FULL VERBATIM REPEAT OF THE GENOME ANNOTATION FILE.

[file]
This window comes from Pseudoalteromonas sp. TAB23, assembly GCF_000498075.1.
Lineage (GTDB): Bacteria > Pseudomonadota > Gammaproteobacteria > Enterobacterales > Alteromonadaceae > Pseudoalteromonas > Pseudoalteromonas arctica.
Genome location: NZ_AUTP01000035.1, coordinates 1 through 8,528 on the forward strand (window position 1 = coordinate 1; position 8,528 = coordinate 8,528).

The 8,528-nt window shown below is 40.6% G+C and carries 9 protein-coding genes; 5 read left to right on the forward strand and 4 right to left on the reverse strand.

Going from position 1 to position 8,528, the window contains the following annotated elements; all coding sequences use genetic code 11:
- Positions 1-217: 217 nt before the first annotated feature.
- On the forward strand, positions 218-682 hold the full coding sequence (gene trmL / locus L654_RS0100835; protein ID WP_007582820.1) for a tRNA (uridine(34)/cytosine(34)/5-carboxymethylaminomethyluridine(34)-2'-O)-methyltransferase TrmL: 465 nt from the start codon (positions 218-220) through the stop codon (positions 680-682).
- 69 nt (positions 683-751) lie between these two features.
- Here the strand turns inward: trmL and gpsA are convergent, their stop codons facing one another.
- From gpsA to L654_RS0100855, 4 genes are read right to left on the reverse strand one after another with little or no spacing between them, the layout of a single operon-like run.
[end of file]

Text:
This window comes from Pseudoalteromonas sp. TAB23, assembly GCF_000498075.1.
Lineage (GTDB): Bacteria > Pseudomonadota > Gammaproteobacteria > Enterobacterales > Alteromonadaceae > Pseudoalteromonas > Pseudoalteromonas arctica.
Genome location: NZ_AUTP01000035.1, coordinates 1 through 8,528 on the forward strand (window position 1 = coordinate 1; position 8,528 = coordinate 8,528).

The 8,528-nt window shown below is 40.6% G+C and carries 9 protein-coding genes; 5 read left to right on the forward strand and 4 right to left on the reverse strand.

Going from position 1 to position 8,528, the window contains the following annotated elements; all coding sequences use genetic code 11:
- Positions 1-217: 217 nt before the first annotated feature.
- On the forward strand, positions 218-682 hold the full coding sequence (gene trmL / locus L654_RS0100835; protein ID WP_007582820.1) for a tRNA (uridine(34)/cytosine(34)/5-carboxymethylaminomethyluridine(34)-2'-O)-methyltransferase TrmL: 465 nt from the start codon (positions 218-220) through the stop codon (positions 680-682).
- 69 nt (positions 683-751) lie between these two features.
- Here the strand turns inward: trmL and gpsA are convergent, their stop codons facing one another.
- From gpsA to L654_RS0100855, 4 genes are read right to left on the reverse strand one after another with little or no spacing between them, the layout of a single operon-like run.